As he neared the levee, Ramos later testified to his superiors that “…at some point during the time where I’m crossing the canal, I hear shots. Later, I see Compean on the ground, but I keep running after the smuggler…” (who, at that moment, he did not know was a smuggler). This would be a sticking point for US Attorney Johnny Sutton who prosecuted them. Sutton argued since they did not know the suspect was a drug runner, they could not use lethal force to stop him; and the fact that Ramos and Compean fired he him was not mitigated by the fact that Aldrete-Davila was a drug smuggler with a million dollars worth of contraband. Both Ramos and Compean affirmed that Aldrete-Davila had a weapon and as he was running to the river, and that he turned to fire at them. They fired. And, even though there was no blood trail from the spot where Aldrete-Davila was running to the river, Aldrete-Davila insisted the wound he suffered was caused by an assault by the Border Patrol agents and that he did not have a weapon. Ramos testified that he saw Aldrete-Davila holding a nickle-plated handgun. Believing his life was in danger, Ramos fired. “But I didn’t think he was hit because he kept running into the brush and disappeared. Later we all watched as he jumped into a van [on the other side of the border]. He seemed fine. It didn’t look like he’d been hit at all.”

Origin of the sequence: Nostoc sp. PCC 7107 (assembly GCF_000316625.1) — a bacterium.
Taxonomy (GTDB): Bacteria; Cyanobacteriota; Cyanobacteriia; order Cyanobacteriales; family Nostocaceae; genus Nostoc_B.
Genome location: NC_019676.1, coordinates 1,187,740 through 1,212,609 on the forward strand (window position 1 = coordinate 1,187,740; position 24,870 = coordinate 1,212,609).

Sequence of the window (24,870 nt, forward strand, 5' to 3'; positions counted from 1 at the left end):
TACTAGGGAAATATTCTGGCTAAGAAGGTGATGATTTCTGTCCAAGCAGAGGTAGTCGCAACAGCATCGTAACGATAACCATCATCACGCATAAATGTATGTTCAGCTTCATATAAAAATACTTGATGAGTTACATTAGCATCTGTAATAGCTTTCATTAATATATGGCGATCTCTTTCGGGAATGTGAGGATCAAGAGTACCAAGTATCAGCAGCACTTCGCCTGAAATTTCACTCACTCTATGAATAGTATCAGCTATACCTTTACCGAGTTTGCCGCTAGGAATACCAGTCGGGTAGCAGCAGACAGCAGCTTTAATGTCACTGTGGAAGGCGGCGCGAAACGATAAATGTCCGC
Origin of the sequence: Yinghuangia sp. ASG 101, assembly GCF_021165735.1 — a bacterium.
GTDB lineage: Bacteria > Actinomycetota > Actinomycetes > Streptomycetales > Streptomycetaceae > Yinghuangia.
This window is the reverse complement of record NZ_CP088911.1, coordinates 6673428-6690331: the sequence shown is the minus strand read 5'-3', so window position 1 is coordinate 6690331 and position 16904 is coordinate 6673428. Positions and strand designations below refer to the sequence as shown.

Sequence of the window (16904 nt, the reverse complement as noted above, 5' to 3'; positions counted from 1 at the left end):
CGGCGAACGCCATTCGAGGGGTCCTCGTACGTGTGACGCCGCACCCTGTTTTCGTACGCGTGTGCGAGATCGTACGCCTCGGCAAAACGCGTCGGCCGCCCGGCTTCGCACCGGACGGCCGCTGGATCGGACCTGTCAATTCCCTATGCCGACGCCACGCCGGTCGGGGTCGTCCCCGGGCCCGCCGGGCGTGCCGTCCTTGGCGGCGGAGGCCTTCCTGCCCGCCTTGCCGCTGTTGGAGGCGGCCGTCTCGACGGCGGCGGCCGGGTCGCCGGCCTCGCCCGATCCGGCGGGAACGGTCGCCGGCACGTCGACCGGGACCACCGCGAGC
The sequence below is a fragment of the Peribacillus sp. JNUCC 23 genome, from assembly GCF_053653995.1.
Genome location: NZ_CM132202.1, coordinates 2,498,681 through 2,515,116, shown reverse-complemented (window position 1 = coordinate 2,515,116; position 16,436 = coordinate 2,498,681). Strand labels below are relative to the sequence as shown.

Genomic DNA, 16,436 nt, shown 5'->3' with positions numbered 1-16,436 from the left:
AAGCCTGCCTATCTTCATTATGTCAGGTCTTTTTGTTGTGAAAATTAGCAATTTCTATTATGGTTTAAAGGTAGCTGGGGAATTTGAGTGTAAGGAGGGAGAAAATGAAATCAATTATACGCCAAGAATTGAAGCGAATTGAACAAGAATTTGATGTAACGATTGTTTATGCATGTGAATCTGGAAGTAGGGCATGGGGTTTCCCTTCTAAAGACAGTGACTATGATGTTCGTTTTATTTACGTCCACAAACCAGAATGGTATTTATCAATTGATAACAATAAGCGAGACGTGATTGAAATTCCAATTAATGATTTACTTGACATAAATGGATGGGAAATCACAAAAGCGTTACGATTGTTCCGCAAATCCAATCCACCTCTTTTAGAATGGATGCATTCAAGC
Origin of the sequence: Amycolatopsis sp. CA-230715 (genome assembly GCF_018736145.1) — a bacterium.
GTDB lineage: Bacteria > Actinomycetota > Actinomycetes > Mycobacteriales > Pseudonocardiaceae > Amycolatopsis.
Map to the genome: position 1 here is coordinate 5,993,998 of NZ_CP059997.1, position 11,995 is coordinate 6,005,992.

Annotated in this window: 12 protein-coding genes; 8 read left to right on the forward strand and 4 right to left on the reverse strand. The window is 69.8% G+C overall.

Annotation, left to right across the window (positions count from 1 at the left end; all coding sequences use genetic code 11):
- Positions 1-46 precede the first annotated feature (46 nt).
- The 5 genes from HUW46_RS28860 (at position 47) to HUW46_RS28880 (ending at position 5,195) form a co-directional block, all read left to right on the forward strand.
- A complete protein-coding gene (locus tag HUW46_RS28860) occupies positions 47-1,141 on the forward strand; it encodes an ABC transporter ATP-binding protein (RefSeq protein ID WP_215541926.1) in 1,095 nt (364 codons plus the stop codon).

While both Ramos and Compean told their field supervisors that they discharged their weapons, that information did not appear in the supervisor’s report. Further, since Compean policed his brass, both were charged with conspiracy to conceal evidence of a crime. Under the Immigration Control & Enforcement Protection Table of Offenses and Penalties, failure to report that a weapon had been discharged in the line of duty was punishable by suspension without pay for 5 days. At most, this was the only “crime” of which Ramos and Compean should have been charged.